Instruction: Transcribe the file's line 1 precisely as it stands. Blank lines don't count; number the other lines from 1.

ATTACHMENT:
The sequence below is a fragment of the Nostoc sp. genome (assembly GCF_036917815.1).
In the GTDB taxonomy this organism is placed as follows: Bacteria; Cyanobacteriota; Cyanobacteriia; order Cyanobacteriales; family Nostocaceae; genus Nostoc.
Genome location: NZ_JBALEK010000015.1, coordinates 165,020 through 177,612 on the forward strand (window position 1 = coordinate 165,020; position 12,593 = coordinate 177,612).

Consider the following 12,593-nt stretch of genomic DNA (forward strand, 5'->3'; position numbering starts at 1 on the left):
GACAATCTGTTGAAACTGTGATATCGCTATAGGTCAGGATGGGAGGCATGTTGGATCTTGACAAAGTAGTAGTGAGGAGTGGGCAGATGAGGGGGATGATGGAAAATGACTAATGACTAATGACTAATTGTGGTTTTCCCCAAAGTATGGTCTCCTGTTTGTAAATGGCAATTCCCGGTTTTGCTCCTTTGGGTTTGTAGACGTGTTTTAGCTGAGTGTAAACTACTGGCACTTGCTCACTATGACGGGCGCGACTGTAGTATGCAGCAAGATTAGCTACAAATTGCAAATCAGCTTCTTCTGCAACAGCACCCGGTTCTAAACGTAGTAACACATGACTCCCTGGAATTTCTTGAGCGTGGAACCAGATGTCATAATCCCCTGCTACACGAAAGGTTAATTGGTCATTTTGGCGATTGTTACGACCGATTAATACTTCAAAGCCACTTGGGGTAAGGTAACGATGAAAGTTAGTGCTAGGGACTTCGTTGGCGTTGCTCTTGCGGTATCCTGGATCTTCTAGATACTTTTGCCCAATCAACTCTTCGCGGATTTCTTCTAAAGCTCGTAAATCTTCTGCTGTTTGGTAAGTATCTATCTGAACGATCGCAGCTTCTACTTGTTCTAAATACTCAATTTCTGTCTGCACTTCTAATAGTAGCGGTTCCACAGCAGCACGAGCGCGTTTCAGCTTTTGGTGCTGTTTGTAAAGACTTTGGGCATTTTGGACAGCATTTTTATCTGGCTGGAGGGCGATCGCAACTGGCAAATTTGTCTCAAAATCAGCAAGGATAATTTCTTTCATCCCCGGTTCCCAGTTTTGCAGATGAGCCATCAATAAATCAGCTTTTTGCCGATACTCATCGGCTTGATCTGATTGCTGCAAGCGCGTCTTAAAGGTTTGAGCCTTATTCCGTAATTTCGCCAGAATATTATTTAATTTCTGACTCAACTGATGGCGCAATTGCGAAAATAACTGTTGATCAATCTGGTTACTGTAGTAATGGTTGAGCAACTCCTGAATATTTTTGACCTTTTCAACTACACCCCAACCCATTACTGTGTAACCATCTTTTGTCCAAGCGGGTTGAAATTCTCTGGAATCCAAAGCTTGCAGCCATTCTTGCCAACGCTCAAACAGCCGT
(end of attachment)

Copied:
The sequence below is a fragment of the Nostoc sp. genome (assembly GCF_036917815.1).